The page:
Tylenol Overdose

Tylenol overdose may lead to serious side effects including liver failure in some consumers.  Speak with a Tylenol attorney if you have experienced liver damage resulting from a Tylenol overdose and find out if you have grounds to file a Tylenol lawsuit.

Recent research has examined the potential for unintentional overdose to occur in consumers taking even the proper dosage of Tylenol, which can lead to life-threatening liver failure. Tylenol (acetaminophen) is a North American brand of over-the-counter medication marketed to consumers to relieve pain, reduce fever and relieve the symptoms of cough, cold, allergies and flu. Tylenol is a brand name of acetaminophen and is owned by pharmaceutical company McNeil Consumer Health, which is a subsidiary of well-known drug company, Johnson & Johnson. McNeil Laboratories introduced Tylenol Elixir in 1955, which was initially only intended for children, although it quickly became one of the best-selling pain reliever drugs for adults and children alike in all of North America. Despite the popularity of Tylenol for pain relief, serious concerns have been raised about the safety of acetaminophen (Tylenol), due to data indicating that even consumers taking the proper dose of Tylenol may unintentionally overdose, potentially causing debilitating liver failure. If you or a loved one has suffered a Tylenol overdose, contact a Tylenol attorney to discuss your legal options.

Tylenol Overdose Symptoms

Although chronically taking maximum doses of Tylenol can cause a Tylenol overdose, Tylenol overdose symptoms can also occur as a result of a one-time unintentional overdose. Common symptoms of Tylenol overdose include:

  • Vomiting
  • Nausea
  • Diarrhea
  • Sweating
  • Irritability
  • Appetite loss

Over the 24 to 72 hours following a Tylenol overdose, the early symptoms may dissipate, but liver damage will begin to occur. The first symptom of liver damage is typically abdominal pain or tenderness in the upper right area, near the liver. The patient may then exhibit symptoms of liver damage, which includes:

  • Dark urine
  • Yellow eyes and skin (jaundice)
  • Confusion
  • Low blood sugar
  • Nausea and vomiting
  • Bleeding

Tylenol Overdose Treatment and Prognosis

Treatment for Tylenol overdose typically involves pumping the patient's stomach to remove pill fragments. The patient's doctor or emergency room staff member may decide to treat the patient with activated charcoal, which binds and deactivates many medications. Patients who are thought to be at risk of suffering liver failure as a result of Tylenol overdose may receive treatment in the form of Mucomyst, a drug that works by indirectly replenishing glutathione, which detoxifies the toxic metabolite of acetaminophen. Tylenol overdose resulting in liver failure may also cause the patient to suffer from heart problems or kidney failure. Other complications may also occur, including infections, swelling of the brain, or multiple organ failure, all of which can lead to death.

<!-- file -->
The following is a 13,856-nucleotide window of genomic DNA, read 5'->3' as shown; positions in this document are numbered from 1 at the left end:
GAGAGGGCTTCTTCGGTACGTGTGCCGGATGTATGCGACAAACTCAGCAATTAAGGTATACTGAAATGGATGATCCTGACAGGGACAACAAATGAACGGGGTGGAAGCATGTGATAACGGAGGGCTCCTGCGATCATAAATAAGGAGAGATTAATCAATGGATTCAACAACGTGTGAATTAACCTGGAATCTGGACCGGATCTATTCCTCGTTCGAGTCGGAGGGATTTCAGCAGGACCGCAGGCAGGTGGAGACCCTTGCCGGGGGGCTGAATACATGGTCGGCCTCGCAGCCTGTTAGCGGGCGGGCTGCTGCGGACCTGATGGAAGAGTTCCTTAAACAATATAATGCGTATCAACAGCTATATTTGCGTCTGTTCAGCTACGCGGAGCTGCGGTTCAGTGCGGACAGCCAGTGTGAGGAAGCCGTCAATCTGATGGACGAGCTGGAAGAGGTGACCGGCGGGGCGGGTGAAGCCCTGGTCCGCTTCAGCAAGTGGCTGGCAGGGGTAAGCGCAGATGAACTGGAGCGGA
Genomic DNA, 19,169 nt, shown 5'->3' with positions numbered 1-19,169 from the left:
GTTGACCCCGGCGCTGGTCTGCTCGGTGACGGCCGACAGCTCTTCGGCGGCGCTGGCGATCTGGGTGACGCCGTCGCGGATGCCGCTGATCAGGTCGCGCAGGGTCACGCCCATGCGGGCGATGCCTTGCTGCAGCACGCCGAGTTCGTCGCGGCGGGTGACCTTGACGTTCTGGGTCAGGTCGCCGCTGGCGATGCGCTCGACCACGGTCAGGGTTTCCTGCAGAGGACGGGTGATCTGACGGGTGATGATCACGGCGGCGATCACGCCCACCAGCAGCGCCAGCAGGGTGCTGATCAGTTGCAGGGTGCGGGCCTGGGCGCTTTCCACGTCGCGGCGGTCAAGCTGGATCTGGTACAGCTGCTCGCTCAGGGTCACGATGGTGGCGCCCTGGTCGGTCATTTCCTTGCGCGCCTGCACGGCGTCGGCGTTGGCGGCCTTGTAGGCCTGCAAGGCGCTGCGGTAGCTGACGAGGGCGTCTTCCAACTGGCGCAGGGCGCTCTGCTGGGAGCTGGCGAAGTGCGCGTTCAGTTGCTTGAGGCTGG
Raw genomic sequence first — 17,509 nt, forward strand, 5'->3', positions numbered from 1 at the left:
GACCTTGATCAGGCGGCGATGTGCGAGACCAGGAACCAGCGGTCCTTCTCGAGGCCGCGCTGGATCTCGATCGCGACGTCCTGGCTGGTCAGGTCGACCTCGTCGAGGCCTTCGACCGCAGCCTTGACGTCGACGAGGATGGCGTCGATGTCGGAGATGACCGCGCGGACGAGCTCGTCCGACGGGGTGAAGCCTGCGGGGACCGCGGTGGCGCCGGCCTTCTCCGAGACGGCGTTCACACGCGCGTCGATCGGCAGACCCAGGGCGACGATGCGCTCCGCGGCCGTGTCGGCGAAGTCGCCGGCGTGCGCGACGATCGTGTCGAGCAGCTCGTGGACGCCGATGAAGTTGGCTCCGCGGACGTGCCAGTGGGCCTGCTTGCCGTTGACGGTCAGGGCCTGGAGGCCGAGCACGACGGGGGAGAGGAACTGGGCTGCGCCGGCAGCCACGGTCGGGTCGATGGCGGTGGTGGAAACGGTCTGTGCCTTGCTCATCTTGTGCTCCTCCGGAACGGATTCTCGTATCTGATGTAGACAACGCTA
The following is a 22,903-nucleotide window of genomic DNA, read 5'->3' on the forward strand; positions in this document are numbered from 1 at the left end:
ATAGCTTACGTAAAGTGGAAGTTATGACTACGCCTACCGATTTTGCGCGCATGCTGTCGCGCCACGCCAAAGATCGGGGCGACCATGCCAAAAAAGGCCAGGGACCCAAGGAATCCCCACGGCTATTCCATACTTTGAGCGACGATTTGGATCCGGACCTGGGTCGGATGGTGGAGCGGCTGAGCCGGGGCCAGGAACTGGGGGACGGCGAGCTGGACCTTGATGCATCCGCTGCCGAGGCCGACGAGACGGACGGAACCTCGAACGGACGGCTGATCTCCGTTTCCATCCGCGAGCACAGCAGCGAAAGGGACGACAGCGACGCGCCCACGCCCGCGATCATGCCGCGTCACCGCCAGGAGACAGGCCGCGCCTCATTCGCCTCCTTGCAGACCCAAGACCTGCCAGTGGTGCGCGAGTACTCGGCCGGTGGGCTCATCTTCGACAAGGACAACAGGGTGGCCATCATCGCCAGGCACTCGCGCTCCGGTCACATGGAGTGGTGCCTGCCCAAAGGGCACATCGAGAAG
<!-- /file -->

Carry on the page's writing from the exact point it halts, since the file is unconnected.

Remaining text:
FDA Warnings for Tylenol Overdose Side Effects

Even recommended doses of acetaminophen (Tylenol) have caused cases of acute liver failure. In fact, according to a 2006 study published in the Journal of the American Medical Association, even healthy people taking Tylenol as recommended may suffer serious Tylenol side effects indicative of overdose side effects. Researchers reported that healthy adults taking a maximum dose of Tylenol for two weeks had abnormal liver test results. According to the FDA's Adverse Events Reporting System, reported cases of acute liver failure have increased from 89 in 1995 to 404 in 2005, and acetaminophen (Tylenol) is the drug most commonly associated with these reports.

Acetaminophen (Tylenol) is metabolized in the liver, which results in a by-product that can damage the liver. In most cases, this by-product is converted into a harmless substance by a certain antioxidant. Large doses of acetaminophen, however, can overwhelm the body's supply of this antioxidant, potentially resulting in irreversible damage to liver cells. In 2009, the FDA issued a final report recommending stronger warnings and dose limits on drugs containing acetaminophen, including Tylenol, due to an increased risk of liver failure from Tylenol overdose.

Tylenol Attorneys for Overdose Side Effects

Few consumers realize how common Tylenol overdosing is or the severity of side effects associated with a Tylenol overdose. Unfortunately, acetaminophen (Tylenol) is the most commonly used drug in the United States for treating pain and fever, even despite the life-threatening side effects potentially associated with the drug. If you or a loved one has suffered from a Tylenol overdose, contact a Tylenol attorney to discuss the benefits of filing a Tylenol lawsuit against McNeil Consumer Health (Johnson & Johnson). The goal of potential Tylenol lawsuits is to help victims of alleged Tylenol overdose side effects seek financial compensation for their injuries, the medical costs of treating their injuries, and the pain and suffering endured by victims and their families. By hiring a Tylenol lawyer to represent your case, you can protect your rights and hold the allegedly negligent drug company accountable for your injuries.






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